Viktor Knavs, Melania Trump’s father, is purportedly similar in age to his son-in-law, Donald, in age — he’s just two years older than President Trump — as well as in personality and physique (GQ called him “shockingly Trump-like”). It’s from Amalija Knavs, Melania’s mother, that Melania inherited her impeccable sense of fashion. Acquaintances remember Amalija, who used to work as a pattern-maker at a children’s clothing factory, as perfectly put together and “always very fancy” (via Town & Country). Melania and her sister (yes, Melania has an older sister, Ines) grew up wearing custom-sewn clothes thanks to her mother. It wasn’t long until Melania began sketching clothes of her own, patterns that her mother and sister would sew for her.
By most accounts, the Knavses are a tight-knit family. They travel with the Trumps on Marine One, they regularly attend White House functions, and they split their time between Trump properties, alternating between Trump Tower, weekends at Trump’s 128-room Palm Beach mansion, Mar-a-Lago (Trump calls it his “Winter White House”), and the White House, where they stay in a suite that Michelle Obama’s mother once used (via Town & Country and The New York Times). Amalija and Viktor, reports Politico, are also “hyper-involved” in their grandson, Barron’s life, and speak their native Slovenian to him.
The married couple has come along way from the two-bedroom apartment they used to inhabit in their home town, Sevnica, Slovenia (population 5,000) where Melania Trump grew up.
The Knavses did well in Communist Slovenia
Viktor and Amalija Knavs met in 1966, in Sevnica, Slovenia. It was a town and country dominated Communist President Josip Tito, a dictator known for putting dissidents into hard labor (or re-education) camps (via World Peace Foundation). A The New York Times piece claims that Amalija Knavs worked harvesting onions on a family farm before finding work in Jutranca, a textile factory (via Univision). It was there that she would meet her future husband. According to GQ, Viktor, who spent Sundays ritualistically washing his antique Mercedes, was a card-carrying (though, by many accounts not enthusiastic) member of the Communist Party. He worked first chauffeuring the mayor of a nearby town, Hrastnik, and then as a salesman for a state-owned car company in Ljubljana, the nation’s capital.
Univision reports that it was through the Jutranca company’s housing plan that the Knavses were able to move into the two-bedroom apartment they were living in when Melania Trump was born. After Melania’s birth in 1970, the family moved into a more spacious apartment. “We had a very nice childhood,” Diana Kosar, a childhood friend of Melania’s told Univision. “It was a quiet atmosphere. We had almost everything we needed and more.” The Knavs family continued prospering. By the time they left Slovenia, they had built a house in what GQ describes as the “toniest” part of town. It’s a house they still own and visit.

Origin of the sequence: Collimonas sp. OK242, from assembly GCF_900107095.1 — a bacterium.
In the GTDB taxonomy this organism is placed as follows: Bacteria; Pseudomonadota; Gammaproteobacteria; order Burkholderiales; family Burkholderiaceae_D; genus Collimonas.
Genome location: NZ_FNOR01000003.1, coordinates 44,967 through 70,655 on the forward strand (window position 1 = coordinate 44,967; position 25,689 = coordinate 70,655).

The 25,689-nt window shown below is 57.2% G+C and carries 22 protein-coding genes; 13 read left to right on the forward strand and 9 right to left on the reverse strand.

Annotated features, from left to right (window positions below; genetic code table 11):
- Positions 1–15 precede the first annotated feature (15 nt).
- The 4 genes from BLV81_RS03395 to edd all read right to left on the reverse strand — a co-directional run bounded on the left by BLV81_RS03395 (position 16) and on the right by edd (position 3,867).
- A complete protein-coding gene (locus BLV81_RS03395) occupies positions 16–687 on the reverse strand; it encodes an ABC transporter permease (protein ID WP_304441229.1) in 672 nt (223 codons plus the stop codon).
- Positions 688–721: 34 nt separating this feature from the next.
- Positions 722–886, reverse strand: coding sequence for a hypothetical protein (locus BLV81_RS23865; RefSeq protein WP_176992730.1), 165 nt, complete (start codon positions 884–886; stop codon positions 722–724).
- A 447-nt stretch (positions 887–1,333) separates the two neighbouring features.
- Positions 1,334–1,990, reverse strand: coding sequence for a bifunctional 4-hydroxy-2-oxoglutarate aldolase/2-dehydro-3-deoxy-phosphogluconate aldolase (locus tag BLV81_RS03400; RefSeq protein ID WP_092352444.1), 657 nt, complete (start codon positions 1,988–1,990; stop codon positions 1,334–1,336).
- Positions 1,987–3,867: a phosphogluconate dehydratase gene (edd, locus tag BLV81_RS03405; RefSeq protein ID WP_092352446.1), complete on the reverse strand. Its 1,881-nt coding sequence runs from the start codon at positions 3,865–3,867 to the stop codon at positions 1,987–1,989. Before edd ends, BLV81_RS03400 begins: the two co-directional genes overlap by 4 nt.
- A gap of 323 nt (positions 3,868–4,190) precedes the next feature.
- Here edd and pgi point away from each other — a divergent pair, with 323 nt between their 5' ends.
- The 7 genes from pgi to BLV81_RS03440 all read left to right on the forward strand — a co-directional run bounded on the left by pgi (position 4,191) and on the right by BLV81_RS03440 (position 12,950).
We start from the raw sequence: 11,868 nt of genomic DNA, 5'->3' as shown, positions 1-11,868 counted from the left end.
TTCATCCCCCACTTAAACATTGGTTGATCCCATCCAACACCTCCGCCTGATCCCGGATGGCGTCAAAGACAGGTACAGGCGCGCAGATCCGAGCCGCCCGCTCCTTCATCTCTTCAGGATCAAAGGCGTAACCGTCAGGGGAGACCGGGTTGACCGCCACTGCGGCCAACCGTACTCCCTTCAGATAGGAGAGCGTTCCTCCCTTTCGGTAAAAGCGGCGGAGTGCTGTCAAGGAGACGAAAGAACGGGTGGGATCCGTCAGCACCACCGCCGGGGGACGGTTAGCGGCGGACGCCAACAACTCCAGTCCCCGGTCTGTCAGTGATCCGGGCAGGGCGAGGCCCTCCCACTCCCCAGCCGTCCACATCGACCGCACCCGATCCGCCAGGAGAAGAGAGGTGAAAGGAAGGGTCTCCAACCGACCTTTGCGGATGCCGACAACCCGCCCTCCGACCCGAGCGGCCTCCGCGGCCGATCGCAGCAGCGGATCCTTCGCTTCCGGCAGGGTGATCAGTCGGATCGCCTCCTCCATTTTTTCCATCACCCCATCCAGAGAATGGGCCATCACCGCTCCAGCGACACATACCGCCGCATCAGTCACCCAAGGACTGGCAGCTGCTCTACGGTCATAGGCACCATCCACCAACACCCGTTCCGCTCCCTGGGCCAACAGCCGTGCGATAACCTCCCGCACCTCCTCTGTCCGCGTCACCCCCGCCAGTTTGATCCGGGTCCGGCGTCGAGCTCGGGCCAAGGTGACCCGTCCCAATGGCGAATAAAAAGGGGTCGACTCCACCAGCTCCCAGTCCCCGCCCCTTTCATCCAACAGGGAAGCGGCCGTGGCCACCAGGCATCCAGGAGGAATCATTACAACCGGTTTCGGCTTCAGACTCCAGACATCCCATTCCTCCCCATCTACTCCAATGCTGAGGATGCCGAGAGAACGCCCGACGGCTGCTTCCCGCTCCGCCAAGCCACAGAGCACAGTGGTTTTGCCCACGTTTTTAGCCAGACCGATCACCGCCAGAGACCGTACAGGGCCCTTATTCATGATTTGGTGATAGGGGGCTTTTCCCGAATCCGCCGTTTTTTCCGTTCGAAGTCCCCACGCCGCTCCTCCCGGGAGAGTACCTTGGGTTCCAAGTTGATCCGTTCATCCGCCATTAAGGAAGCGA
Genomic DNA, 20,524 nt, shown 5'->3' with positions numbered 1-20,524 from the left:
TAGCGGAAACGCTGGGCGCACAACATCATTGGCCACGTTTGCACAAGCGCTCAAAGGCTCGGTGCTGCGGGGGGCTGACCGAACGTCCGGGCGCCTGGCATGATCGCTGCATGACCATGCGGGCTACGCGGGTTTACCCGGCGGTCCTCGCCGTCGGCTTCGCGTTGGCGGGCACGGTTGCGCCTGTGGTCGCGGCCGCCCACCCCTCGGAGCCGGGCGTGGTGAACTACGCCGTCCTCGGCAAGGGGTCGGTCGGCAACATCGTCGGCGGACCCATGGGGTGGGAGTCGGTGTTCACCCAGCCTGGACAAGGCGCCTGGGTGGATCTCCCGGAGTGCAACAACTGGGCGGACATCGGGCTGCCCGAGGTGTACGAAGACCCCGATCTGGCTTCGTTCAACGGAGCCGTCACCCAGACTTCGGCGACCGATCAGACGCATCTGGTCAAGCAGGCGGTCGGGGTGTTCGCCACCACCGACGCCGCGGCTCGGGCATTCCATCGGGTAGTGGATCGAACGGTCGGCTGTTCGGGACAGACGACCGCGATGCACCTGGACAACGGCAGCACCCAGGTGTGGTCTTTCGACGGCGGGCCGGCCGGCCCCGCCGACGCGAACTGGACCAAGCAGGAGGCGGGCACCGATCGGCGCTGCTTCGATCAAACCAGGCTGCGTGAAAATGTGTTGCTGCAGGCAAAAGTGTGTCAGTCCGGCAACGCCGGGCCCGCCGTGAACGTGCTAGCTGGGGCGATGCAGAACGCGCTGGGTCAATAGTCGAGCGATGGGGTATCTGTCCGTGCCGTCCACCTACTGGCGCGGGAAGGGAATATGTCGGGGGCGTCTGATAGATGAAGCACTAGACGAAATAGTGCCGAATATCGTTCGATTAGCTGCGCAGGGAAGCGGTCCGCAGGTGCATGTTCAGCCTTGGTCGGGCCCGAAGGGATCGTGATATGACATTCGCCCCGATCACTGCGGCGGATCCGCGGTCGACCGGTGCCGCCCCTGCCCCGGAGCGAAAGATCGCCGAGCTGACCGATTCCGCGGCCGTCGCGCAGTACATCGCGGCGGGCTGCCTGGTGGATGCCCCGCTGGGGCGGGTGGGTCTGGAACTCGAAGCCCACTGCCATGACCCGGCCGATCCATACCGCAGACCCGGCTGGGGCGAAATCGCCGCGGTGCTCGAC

Viktor and Amalija Knavs stirred up controversy when they became U.S. citizens in 2018
Town and Country reports that the Knavses first stepped foot on U.S. soil in February 2004, when they visited New York City and Mar-a-Lago. In April the same year, Donald Trump proposed to their daughter, Melania. Fourteen years later, after having lived in the United States as green card-carrying permanent residents, they became U.S. Citizens.
Purportedly for security reasons, Melania Trump’s parents were naturalized in August 2018, during a private, low profile, 20-minute ceremony, held at the Jacob K. Javits Federal Building at 26 Federal Plaza in New York City (via The New York Times). According to the Chicago Tribune, the couple accessed the building through a side entrance, escorted by the Department of Homeland Security Police. Melania Trump, herself, was conspicuously absent from the ceremony. Her parents purportedly told their lawyers that the First Lady was in Bedminster, N.J. at the time, and presumably close to Trump National Golf Club.
The ceremony might have gone relatively uncommented upon (as intended?) had it not been for President Trump’s high profile immigration politics. As it is, the naturalization proceedings racked in headlines from nationally prominent news outlets (including The New York Times, The Chicago Tribune, NPR, The Washington Post, and The Guardian). All outlets were quick to point out that the Knavses had received citizenship through the same policies of “chain migration” that Trump had so vocally criticized.
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